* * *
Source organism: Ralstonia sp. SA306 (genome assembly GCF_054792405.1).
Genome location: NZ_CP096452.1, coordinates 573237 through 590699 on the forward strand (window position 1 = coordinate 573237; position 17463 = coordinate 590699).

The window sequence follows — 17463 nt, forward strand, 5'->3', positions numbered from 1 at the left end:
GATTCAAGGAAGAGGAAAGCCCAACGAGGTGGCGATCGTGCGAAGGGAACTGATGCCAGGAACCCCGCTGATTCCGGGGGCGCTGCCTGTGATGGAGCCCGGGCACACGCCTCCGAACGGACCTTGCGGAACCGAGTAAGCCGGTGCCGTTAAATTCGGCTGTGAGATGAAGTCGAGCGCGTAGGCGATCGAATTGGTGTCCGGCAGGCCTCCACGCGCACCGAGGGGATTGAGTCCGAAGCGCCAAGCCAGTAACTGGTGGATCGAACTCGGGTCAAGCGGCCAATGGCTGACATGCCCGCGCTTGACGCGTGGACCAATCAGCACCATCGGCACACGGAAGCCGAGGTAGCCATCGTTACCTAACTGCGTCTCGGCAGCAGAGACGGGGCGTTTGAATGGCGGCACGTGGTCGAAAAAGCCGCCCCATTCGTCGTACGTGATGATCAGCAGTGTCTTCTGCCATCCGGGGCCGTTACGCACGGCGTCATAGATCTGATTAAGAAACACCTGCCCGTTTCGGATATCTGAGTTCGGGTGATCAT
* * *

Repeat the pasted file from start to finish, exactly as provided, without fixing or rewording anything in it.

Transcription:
Source organism: Ralstonia sp. SA306 (genome assembly GCF_054792405.1).
Genome location: NZ_CP096452.1, coordinates 573237 through 590699 on the forward strand (window position 1 = coordinate 573237; position 17463 = coordinate 590699).

The window sequence follows — 17463 nt, forward strand, 5'->3', positions numbered from 1 at the left end:
GATTCAAGGAAGAGGAAAGCCCAACGAGGTGGCGATCGTGCGAAGGGAACTGATGCCAGGAACCCCGCTGATTCCGGGGGCGCTGCCTGTGATGGAGCCCGGGCACACGCCTCCGAACGGACCTTGCGGAACCGAGTAAGCCGGTGCCGTTAAATTCGGCTGTGAGATGAAGTCGAGCGCGTAGGCGATCGAATTGGTGTCCGGCAGGCCTCCACGCGCACCGAGGGGATTGAGTCCGAAGCGCCAAGCCAGTAACTGGTGGATCGAACTCGGGTCAAGCGGCCAATGGCTGACATGCCCGCGCTTGACGCGTGGACCAATCAGCACCATCGGCACACGGAAGCCGAGGTAGCCATCGTTACCTAACTGCGTCTCGGCAGCAGAGACGGGGCGTTTGAATGGCGGCACGTGGTCGAAAAAGCCGCCCCATTCGTCGTACGTGATGATCAGCAGTGTCTTCTGCCATCCGGGGCCGTTACGCACGGCGTCATAGATCTGATTAAGAAACACCTGCCCGTTTCGGATATCTGAGTTCGGGTGATCAT